Russian president Vladimir Putin’s chest-thumping March 1 Moscow speech touting high-tech armaments included the most provocative statements yet in a long-simmering, superpower race to develop and deploy an entirely new class of weaponry: highly precise, long-range, hypersonic missiles.
Long a dream of military engineers in the United States, Russia, and China – who each point to the other’s work as justification for their own -- hypersonics by all accounts pose a risk of altering the strategic calculations that have helped push off any direct conflict between nuclear powers.
Hypersonics can reach speeds of more than five times the speed of sound, travel much lower in the atmosphere than traditional ballistic missiles, and maneuver midflight. The potential advantages are clear: Hypersonic missiles would allow a nation to strike an adversary in a matter of minutes. The weapons’ low trajectory allows them to travel much farther and more stealthily than other missiles. And their maneuverability allows them to evade missile defenses that nations might spend billions of dollars to create.
Besides the three superpowers, France and India are among the nations in pursuit of the complicated and challenging technologies needed to field a battle-capable hypersonic missile. None have yet to achieve one. To the contrary, the pursuit has been marked by some spectacular failures. In August 2014, for example, the U.S. Army deliberately destroyed a test weapon over the Gulf of Alaska after about four seconds into an errant flight. Chinese tests have failed similarly. Russian tests have failed, too.
While the U.S. Navy announced a successful test of a prototype hypersonic missile in November, the fielding of such an American weapon is considered years away. And Putin, in his speech, obviously wanted to change the narrative of a long-distance race between peers by abruptly placing Russia ahead of the U.S. and China. He alluded to multiple hypersonic weapons systems that he claimed were in trial deployment or final testing.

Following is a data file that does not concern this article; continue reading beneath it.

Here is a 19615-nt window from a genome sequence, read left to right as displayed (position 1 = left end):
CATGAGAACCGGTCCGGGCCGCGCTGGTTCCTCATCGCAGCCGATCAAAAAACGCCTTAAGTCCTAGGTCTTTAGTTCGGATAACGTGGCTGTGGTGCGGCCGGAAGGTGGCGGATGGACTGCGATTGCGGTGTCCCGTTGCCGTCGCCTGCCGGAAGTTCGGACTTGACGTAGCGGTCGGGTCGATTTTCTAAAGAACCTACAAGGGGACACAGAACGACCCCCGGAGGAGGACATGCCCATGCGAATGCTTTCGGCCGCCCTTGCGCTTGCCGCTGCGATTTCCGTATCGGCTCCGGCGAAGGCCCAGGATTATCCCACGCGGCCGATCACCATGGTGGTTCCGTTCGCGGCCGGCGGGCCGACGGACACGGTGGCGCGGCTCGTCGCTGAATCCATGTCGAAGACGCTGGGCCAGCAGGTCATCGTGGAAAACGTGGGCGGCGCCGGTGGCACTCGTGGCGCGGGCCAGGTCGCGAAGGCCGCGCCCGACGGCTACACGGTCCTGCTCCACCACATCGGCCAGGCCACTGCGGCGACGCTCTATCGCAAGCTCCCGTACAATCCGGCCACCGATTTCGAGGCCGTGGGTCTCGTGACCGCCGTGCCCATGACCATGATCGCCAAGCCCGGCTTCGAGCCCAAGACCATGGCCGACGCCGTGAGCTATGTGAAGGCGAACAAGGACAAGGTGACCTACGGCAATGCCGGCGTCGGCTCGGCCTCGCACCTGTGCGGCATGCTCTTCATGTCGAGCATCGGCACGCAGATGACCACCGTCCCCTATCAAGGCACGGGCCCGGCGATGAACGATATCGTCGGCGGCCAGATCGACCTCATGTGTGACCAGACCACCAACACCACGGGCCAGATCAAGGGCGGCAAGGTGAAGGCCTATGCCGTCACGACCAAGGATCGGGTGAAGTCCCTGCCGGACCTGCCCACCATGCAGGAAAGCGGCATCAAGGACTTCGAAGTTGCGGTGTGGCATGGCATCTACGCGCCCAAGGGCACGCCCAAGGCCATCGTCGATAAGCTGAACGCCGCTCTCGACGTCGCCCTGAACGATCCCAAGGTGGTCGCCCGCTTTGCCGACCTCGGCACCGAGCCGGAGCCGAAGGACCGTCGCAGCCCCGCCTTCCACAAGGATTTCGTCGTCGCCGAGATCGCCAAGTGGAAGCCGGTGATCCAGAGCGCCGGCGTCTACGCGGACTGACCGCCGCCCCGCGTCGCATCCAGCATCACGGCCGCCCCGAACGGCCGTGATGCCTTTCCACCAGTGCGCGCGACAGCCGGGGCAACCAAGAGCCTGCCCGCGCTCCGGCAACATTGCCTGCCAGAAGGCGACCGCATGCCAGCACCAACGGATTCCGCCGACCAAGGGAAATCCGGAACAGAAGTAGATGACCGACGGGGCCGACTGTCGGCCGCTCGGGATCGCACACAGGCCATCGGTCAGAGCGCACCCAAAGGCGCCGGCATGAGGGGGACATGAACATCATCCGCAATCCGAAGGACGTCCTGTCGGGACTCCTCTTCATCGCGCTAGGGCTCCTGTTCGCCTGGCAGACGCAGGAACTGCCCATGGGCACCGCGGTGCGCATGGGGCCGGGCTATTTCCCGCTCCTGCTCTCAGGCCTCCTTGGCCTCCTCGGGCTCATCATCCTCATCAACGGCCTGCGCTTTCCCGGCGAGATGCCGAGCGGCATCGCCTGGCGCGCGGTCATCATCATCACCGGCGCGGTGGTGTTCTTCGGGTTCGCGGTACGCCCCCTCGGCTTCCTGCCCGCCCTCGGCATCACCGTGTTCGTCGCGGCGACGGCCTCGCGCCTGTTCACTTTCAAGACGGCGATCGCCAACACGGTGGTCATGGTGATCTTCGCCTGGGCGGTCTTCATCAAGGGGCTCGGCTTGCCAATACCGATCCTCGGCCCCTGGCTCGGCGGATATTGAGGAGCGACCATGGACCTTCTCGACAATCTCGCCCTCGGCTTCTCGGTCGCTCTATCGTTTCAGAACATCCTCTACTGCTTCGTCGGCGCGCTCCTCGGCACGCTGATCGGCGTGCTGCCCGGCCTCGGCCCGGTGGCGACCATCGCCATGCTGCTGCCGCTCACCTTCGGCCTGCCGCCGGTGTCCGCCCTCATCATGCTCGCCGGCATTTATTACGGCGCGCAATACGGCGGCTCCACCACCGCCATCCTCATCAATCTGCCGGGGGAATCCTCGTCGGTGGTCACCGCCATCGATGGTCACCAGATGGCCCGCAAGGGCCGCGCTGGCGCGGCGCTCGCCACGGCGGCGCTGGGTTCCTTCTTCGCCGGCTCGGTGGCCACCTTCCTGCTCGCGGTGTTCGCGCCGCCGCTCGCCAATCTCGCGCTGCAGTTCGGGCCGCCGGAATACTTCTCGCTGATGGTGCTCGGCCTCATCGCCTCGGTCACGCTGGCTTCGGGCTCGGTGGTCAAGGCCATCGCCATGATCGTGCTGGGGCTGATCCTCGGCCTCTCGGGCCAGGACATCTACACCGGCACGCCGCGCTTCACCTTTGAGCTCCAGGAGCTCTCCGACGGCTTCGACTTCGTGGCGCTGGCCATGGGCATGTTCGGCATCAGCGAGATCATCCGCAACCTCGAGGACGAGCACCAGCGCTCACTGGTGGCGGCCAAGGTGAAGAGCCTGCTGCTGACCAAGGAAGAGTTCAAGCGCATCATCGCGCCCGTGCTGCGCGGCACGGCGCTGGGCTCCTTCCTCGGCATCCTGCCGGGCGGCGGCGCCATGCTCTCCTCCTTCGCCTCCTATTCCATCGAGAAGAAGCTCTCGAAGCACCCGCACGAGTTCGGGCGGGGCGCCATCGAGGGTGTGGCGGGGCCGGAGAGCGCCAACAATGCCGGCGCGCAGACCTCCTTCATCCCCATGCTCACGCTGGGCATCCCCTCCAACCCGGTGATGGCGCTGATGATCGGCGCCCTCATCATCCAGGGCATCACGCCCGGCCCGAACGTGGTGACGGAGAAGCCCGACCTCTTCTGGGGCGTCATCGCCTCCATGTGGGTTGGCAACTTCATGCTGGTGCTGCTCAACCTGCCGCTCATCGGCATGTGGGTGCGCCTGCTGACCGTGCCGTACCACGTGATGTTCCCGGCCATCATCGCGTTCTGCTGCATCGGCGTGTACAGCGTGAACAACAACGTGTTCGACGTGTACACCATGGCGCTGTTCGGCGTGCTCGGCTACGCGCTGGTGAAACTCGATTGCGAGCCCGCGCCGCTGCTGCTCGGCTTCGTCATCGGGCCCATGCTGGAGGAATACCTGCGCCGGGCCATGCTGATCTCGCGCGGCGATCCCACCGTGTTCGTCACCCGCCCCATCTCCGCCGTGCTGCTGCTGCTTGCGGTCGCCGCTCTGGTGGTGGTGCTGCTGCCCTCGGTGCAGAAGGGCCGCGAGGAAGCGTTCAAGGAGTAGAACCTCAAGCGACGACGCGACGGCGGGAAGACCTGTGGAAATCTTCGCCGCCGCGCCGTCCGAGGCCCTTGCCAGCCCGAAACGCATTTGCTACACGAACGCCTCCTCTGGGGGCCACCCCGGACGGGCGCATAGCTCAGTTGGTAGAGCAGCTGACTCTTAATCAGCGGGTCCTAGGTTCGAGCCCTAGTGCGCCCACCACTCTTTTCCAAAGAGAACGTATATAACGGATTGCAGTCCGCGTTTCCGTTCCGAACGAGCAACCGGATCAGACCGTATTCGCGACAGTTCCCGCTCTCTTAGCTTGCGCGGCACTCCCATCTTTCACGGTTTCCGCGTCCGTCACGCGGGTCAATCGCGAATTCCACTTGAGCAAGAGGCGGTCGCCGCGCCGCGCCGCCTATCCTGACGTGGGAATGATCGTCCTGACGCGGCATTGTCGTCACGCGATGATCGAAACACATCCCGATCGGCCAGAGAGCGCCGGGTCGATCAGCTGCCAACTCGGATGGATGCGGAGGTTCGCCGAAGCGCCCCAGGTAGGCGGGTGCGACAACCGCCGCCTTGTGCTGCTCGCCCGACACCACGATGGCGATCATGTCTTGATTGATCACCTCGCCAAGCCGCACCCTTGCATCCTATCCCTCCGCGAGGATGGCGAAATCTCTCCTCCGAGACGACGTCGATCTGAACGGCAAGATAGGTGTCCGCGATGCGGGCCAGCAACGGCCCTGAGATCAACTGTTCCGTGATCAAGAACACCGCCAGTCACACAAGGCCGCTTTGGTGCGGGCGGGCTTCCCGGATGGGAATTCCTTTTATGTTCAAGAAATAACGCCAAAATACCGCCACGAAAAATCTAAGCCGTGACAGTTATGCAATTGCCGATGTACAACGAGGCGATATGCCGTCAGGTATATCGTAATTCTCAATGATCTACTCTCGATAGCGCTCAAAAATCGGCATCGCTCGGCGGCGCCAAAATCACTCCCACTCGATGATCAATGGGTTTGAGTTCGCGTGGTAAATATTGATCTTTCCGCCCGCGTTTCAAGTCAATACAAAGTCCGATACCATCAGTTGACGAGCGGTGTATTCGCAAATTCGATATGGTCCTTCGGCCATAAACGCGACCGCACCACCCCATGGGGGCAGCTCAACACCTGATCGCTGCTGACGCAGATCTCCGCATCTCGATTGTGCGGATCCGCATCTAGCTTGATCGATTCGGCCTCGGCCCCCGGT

One was what Putin called a hypersonic warhead for Russia’s new Sarmat intercontinental ballistic missile, which Putin said “can attack targets both via the North and South poles.” The Sarmat isn’t operational yet, but Putin noted its ability to carry a “broad range of powerful nuclear warheads” and evade a robust Western missile defense system.
Putin did not set a timeline for the Sarmat’s deployment, but a video of the test and animation he showed indicate it’s either on track to be deployed in 2020, as previously announced, or ahead of schedule. A potential hypersonic warhead for such a missile would not follow a parabolic trajectory to impact its target, but would instead flatten its trajectory after reentering the earth’s atmosphere, behaving instead like a cruise missile. It would be flying at such incredibly high speed and such a low altitude that radar would have a hard time tracking it, and defensive weapons would have a hard time engaging it.
Such a weapon reaches "its target like a meteorite, like a ball of fire," Putin said, at twenty times the speed of sound. This hypersonic glide weapon has been in development since 2004, Putin said, but he did not set a timeline for deployment.